And so, we … So, four of us just rushed the guy and got him into custody. And as we were putting him in handcuffs, he looked up at me, and he said, you know you’re gonna die now? And I just sort of shook my head. But, so we … He goes to jail, everybody is decontaminated. And the four of us, myself and the other cops, were being held in a parking lot at Fairfax hospital. And they said, well we can’t bring you into the hospital, because if you are contaminated, we can’t bring you into the hospital. So, we’ll send somebody out to check on you and to treat you. And so, look, the upshot of the story was that it turned out it was not anthrax, although this guy worked in a lab up, in I think it was Fort Meade. But anyway, they gave me an award for that, which that was an award from the Chamber of Commerce, which was very nice.
Andy Ockershausen: Absolutely. Recognition, absolutely, Tom. I mean, that’s a scary thing, anthrax. And the whole idea of killing people. And obviously that guy was deranged or he wouldn’t have been out in the middle of the street.
Chief Manger: Yeah. He had some issues, that’s for sure.
Andy Ockershausen: Oh, I believe it.
Janice Iacona Ockershausen: Chief, you have such a fine demeanor. You have a great kindness about you, and a great personality. And I imagine that’s one of the skills that is good for a negotiator. You’re probably a very good negotiator.
Manger’s Credits Parents for Shaping His Personality
Chief Manger: Well, I would check with my children on that and they would probably not agree. But, I will tell you that I think one of the things that … And I tell this to the community all the time, that when we hire cops, we’re looking for people that are good communicators. And have a spirit for public service. I will tell you that any empathy or compassion that I have, I got from my parents. And I credit my mom for a lot of the way I am and the way I approach situations, and the way I approach people. So-
Andy Ockershausen: I’m so glad to hear you say your mom, not your dad. Your mom’s a wonderful woman.
Chief Manger: No, he- My dad gave me plenty of good things as well.
Andy Ockershausen: Yeah.
Chief Manger: But my mother’s the one that really shaped my personality.
Andy Ockershausen: It’s good to hear that. Tom, one of the things that’s impressed me many, many, many hours, when I said to you, when I talked to Tom about why are you still wearing your boards on your uniform is eagles. That’s the rank of a colonel. But everybody else I know around town in law enforcement, they’re wearing four stars.
Chief Manger: They are.
Andy Ockershausen: They have more medals than General Patton.
Chief Manger: Yeah.
Andy Ockershausen: And I can’t understand … But your answer, I’ll never forget, was we’re traditional, and I’m traditional, and these eagles are my tradition.
The Eagles Are All About Tradition
Chief Manger: This way, if you look at the … I’m the … I think the 16th Police Chief in the history of Montgomery County police.
Andy Ockershausen: I got back to Bernie Crooke. I know him well.
Chief Manger: And if you look at the photo of all of the previous Police Chiefs, with the exception of one, they all had the eagles. And so, I just thought that that was the tradition of the department. And I don’t know if you remember the rest of the answer that I gave you, that I know a lot of chiefs have stars and different things, but there’s only one badge that says Chief on it. And that’s the one I got, so-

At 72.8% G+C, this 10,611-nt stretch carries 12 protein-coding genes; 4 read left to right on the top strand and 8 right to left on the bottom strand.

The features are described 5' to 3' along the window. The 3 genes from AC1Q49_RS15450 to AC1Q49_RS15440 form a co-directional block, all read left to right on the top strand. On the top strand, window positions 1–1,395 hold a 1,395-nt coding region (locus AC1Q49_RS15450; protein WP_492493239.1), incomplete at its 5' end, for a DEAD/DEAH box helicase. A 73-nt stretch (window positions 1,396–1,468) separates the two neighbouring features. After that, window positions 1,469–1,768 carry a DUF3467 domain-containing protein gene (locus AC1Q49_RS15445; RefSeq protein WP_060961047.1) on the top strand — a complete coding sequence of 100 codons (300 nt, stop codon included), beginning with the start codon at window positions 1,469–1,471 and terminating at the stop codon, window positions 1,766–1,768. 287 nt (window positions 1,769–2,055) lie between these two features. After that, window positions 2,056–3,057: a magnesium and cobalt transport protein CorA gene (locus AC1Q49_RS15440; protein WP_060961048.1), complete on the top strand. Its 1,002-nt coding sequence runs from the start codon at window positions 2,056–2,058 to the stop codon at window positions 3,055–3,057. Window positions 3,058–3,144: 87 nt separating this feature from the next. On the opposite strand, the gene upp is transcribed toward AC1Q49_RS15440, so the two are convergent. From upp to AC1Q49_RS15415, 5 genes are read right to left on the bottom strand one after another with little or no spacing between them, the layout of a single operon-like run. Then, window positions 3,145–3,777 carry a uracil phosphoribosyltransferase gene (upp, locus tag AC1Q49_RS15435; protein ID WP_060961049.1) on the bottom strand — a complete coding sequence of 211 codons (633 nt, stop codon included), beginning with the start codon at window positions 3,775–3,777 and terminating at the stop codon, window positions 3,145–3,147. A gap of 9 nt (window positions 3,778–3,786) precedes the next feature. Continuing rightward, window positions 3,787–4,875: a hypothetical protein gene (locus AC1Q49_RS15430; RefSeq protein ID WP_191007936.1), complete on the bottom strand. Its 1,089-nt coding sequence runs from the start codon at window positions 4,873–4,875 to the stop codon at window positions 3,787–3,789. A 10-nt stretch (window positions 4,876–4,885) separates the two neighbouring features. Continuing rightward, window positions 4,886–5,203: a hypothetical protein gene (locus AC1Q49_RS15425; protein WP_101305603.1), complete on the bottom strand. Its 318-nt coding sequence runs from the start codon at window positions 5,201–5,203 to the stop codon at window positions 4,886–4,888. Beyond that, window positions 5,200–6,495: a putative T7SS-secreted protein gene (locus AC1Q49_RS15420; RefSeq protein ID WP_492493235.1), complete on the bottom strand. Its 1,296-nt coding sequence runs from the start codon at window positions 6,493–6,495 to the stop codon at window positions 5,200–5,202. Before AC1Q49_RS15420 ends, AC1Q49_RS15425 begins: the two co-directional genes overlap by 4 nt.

Andy Ockershausen: And you got it. Well, even the Fire Chief now is wearing four stars. I mean, this goes way back. It just to me, it didn’t make sense, but next thing you’ll have five stars and be like Eisenhower. But Tom, that was my wife Janice Ockershausen, she’s really responsible for this program. And Janice has been working very closely with the problem with the opioids and the damage it’s done to our society. And I’d like Janice to ask you some questions. She knows more than I do.
Janice Iacona Ockershausen.: Yeah, off-mic I was just wondering what the situation was for Montgomery County with the opiod crisis. I work with a client, DisposeRx, who actually it’s a product where you dump it into the vial with the leftover opioids, you shake it up and it becomes a goo, which you can throw away.
Chief Manger: Right.
Janice Iacona Ockershausen.: And it’s biodegradable. But my point is, this is … You’ve gotta see this on a daily basis. You’ve gotta see, you’ve gotta live it and breathe it and see it, the destruction that it’s causing. It must be horrible to be on the frontline like that and see this tragedy.
The Opioids Crisis – Education is Key in Tackling It
Chief Manger: This is one of the biggest crises in our country today, opiod addiction. And if you look at the numbers of people who are dying from opiod overdose, it’s growing every year for the past several years. Same in Montgomery County. We had more deaths from opiod overdoses than we had from car crashes, from homicides, from even suicides. And so, it is a huge issue. Every day my cops are responding to overdoses. My cops have been trained with NARCAN. So, they’re able … And not only my cops, but the fire rescue has NARCAN as well. Now, NARCAN has been given to family members who know that they have someone who’s addicted in their family.
So, it’s great that the NARCAN’s out there, ’cause it is saving lives. So, the next step is that we have to educate folks and we have to treat the addiction issues that we’re dealing with. This is not a hey, lock everybody up for possession of illegal drugs, that doesn’t help anything. Incarceration is not gonna help an addict, they need treatment.
Janice Iacona Ockershausen: